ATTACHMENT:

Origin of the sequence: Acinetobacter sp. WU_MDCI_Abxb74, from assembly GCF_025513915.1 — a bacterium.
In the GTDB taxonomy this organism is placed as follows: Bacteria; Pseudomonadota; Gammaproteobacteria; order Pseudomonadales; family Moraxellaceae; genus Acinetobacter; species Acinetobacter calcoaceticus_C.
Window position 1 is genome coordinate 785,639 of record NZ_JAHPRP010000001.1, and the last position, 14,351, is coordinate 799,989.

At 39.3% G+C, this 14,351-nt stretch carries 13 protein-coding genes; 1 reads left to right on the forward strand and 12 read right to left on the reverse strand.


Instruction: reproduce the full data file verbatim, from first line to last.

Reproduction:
Origin of the sequence: Acinetobacter sp. WU_MDCI_Abxb74, from assembly GCF_025513915.1 — a bacterium.
In the GTDB taxonomy this organism is placed as follows: Bacteria; Pseudomonadota; Gammaproteobacteria; order Pseudomonadales; family Moraxellaceae; genus Acinetobacter; species Acinetobacter calcoaceticus_C.
Window position 1 is genome coordinate 785,639 of record NZ_JAHPRP010000001.1, and the last position, 14,351, is coordinate 799,989.

At 39.3% G+C, this 14,351-nt stretch carries 13 protein-coding genes; 1 reads left to right on the forward strand and 12 read right to left on the reverse strand.